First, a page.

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What Is Breach of Fiduciary Duty?

Posted on January 1, 2019

One type of civil claim a party can make against another is for alleged breach of fiduciary duty. A breach of fiduciary duty suit is based on the principle that one party (the defendant) acted outside the best interests of another party (the plaintiff), despite having an obligation to do otherwise. Most of these lawsuits take the form of business torts. A successful breach of fiduciary duty claim could result in compensation for the injured party.

Defining Fiduciary Duty

Fiduciary duty is someone’s legal obligation to act in a way that will benefit another person, usually financially. The fiduciary is the one that owes the duty, while the beneficiary or principal is the one meant to benefit from the duty. A few federal and state laws touch on the subject of fiduciary duties. The Uniform Fiduciaries Act, for example, defines fiduciaries and what a fiduciary relationship means.

One common example of a fiduciary duty is the duties a corporation owes its shareholders. In this relationship, the directors of a corporation owe responsibilities such as loyalty, good business decisions, prudence, and reasonable care to shareholders. Should the corporation breach these duties, shareholders may have grounds for a lawsuit. A breach of fiduciary duty is an actionable form of misconduct under Alabama law. It is up to the beneficiary to file a claim in pursuit of damage recovery.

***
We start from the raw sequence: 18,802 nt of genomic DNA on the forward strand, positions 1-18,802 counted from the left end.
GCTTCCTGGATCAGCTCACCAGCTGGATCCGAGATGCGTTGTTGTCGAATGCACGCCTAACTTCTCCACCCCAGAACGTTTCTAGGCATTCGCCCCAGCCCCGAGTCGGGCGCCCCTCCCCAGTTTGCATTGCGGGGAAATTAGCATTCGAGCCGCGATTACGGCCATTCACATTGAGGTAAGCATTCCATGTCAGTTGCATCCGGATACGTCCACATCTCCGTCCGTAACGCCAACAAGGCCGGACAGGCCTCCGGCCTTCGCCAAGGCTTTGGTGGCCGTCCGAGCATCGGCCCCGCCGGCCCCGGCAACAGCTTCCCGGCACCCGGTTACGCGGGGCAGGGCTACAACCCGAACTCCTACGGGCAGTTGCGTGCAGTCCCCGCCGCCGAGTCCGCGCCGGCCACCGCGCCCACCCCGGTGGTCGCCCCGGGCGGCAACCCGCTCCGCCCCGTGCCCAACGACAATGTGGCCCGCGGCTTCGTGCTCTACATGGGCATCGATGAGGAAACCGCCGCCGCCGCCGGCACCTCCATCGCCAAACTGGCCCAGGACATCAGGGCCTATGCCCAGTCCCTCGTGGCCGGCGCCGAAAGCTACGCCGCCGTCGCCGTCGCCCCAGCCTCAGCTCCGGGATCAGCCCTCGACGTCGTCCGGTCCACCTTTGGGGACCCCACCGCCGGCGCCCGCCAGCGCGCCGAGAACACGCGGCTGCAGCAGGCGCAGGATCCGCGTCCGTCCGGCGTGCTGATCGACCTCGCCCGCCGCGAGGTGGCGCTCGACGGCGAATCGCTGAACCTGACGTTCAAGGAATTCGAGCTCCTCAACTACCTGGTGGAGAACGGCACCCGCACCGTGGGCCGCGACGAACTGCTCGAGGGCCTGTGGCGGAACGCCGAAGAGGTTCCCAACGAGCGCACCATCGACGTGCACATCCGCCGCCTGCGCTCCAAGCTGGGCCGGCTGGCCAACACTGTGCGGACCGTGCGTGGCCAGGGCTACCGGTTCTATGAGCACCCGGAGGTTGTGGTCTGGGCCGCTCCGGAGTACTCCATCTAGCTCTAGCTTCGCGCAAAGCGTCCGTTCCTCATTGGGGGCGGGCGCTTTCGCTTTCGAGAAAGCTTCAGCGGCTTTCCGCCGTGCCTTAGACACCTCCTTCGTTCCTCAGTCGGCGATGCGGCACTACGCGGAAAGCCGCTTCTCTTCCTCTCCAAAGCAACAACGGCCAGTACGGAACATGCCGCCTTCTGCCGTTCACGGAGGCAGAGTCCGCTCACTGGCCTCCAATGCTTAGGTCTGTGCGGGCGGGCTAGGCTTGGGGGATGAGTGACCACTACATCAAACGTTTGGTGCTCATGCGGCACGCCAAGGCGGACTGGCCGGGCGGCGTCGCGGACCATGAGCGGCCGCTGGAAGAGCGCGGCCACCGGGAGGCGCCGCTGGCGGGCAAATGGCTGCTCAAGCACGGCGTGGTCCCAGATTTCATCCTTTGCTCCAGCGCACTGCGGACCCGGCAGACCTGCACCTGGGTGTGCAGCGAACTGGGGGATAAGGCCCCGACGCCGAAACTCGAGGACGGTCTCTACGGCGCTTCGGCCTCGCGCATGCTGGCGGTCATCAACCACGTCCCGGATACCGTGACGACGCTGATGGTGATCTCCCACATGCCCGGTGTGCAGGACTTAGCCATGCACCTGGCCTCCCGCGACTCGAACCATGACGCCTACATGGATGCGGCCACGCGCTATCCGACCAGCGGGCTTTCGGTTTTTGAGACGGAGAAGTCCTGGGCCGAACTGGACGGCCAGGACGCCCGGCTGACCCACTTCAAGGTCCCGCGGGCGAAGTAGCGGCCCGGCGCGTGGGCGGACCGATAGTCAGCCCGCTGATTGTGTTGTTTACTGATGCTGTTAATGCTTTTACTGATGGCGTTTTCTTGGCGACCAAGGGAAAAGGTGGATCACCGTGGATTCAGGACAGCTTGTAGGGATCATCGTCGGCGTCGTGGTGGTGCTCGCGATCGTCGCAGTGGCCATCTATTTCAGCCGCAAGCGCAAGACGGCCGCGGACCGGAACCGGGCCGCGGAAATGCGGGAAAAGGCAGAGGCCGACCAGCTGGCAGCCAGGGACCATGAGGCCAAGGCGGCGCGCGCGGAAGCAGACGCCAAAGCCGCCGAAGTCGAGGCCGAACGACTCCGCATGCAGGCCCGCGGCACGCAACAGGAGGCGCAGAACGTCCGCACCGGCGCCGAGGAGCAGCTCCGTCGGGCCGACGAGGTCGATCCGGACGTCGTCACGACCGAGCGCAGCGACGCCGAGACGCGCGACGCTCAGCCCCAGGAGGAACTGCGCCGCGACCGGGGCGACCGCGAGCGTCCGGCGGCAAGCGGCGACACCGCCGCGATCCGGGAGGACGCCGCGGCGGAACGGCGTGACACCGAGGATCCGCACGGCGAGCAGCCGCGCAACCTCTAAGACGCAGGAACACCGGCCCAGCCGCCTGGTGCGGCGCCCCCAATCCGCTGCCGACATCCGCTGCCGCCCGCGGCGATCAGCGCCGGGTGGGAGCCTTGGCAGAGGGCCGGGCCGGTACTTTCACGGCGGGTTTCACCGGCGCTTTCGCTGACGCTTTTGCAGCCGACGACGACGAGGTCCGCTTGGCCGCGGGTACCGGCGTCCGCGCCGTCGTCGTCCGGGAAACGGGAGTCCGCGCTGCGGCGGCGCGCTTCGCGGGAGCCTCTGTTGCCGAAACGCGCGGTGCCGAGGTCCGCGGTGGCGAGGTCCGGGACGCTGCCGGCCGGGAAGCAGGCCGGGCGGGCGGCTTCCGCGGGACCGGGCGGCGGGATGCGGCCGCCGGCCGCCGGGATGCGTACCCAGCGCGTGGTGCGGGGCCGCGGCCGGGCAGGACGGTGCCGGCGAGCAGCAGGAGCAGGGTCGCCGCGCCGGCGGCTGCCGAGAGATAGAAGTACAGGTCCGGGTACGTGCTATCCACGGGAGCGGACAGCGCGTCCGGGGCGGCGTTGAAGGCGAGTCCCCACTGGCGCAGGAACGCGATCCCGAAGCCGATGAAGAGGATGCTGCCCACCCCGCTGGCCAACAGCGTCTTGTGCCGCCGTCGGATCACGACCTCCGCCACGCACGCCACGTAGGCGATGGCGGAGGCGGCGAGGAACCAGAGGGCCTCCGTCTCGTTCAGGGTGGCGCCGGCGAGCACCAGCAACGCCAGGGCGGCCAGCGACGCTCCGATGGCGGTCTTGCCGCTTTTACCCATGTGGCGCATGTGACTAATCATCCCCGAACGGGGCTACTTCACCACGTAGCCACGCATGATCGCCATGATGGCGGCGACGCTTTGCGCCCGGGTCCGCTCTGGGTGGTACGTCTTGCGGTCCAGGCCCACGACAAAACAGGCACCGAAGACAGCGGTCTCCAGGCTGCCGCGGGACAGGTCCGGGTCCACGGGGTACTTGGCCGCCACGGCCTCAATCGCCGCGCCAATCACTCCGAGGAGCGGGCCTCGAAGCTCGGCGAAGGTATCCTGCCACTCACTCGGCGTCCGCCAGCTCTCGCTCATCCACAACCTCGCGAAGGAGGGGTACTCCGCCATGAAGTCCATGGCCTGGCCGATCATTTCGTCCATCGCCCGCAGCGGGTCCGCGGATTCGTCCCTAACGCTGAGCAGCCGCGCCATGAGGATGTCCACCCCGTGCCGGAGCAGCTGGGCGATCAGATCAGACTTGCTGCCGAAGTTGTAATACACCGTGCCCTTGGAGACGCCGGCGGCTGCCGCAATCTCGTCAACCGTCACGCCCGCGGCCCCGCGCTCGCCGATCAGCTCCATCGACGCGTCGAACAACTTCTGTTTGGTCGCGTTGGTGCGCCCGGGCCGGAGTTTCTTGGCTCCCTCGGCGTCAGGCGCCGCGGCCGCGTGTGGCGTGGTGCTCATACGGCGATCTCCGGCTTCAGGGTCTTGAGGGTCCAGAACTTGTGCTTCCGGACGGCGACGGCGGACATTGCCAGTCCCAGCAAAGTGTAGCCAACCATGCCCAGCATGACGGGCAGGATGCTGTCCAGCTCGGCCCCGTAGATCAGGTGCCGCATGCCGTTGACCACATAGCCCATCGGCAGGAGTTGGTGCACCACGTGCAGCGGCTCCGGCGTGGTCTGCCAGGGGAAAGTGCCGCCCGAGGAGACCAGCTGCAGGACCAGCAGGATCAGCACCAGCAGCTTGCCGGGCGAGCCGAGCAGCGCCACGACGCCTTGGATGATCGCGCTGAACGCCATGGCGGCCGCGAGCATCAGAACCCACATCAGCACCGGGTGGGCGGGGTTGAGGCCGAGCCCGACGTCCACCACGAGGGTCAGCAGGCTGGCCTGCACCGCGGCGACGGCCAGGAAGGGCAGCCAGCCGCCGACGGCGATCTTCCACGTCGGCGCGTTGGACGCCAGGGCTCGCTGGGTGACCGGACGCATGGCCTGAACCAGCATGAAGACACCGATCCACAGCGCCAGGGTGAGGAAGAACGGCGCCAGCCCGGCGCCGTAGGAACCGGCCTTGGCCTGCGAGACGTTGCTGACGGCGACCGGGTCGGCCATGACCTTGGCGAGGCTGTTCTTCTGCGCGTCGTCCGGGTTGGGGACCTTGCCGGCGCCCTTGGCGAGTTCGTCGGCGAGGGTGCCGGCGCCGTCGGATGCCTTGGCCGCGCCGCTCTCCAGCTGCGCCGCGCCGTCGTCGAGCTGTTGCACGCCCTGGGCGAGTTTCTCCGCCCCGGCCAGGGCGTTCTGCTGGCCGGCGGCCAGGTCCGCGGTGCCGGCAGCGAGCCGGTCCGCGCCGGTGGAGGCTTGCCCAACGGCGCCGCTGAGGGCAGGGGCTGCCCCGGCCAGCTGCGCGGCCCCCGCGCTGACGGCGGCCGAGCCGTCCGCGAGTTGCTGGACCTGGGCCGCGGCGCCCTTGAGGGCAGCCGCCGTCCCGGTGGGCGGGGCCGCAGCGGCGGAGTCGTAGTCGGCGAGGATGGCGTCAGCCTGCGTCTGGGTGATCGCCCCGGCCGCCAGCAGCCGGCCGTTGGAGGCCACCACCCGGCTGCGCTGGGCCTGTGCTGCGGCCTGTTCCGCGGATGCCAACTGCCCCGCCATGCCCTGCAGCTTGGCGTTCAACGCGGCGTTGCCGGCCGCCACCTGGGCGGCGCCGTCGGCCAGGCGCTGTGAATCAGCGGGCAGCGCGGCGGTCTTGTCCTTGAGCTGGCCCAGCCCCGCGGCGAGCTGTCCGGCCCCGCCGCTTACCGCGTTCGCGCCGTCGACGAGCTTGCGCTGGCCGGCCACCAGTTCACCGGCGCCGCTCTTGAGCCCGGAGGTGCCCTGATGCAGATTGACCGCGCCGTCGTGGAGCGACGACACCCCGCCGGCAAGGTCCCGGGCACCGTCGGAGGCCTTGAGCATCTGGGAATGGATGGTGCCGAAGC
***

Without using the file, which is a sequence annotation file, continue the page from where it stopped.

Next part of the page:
Types of Fiduciary Duties

Many parties in managerial positions may be fiduciaries, and may lawfully owe others related duties of care. Establishing these duties can help shareholders and others understand their rights, and more quickly recognize harmful breaches. Since corporations are the most common defendants in breaches of fiduciary duty claims, the following are five duties corporations owe others, including shareholders and consumers.

  1. Duty of care and prudence. Directors must take reasonable care to review all applicable materials and information available to them on a subject before making an important business decision. Negligently, carelessly, or wantonly making a decision, resulting in harm to shareholders or others, could constitute a breach of fiduciary duty. Trustees also bear a duty of prudence while administering a trust.
  2. Duty of loyalty. On top of a duty to exercise reasonable prudence and care in decision-making, fiduciaries also often carry the responsibility of loyalty. Everyone working as higher-ups at a corporation must not use their positions to further private interests. Instead, they must act in the best interests of the company, without a personal conflict of interest.
  3. Duty of good faith. Officers and directors must also obey their job duties without breaking the law. They must act with the good faith belief that what they were doing was lawful. Intentionally breaking the law within an official capacity could constitute a breach of duty.
  4. Duty of confidentiality. It is a breach of fiduciary duty to intentionally and knowingly release corporate information that should have been private, to further benefit the defendant’s best interests. A corporate director or officer who discloses information for personal gain would be guilty of a breach.
  5. Duty of disclosure. Finally, a corporation’s fiduciary duty includes a responsibility to act with complete candor, or to be honest and upfront with all relevant facts and circumstances involved in a corporate decision. It is a breach in some circumstances to disclose key information.

A breach of any of these duties could mean the corporation broke the rules and may be liable for resultant damages. This is just one example, however; many parties owe fiduciary duties to their consorts. Fiduciary relationships exist between attorneys and their clients, insurance companies and their policyholders, stockbrokers and their clients, banks and customers, and financial advisors to their clients. Understanding whether someone breached a fiduciary duty may require consulting with an attorney.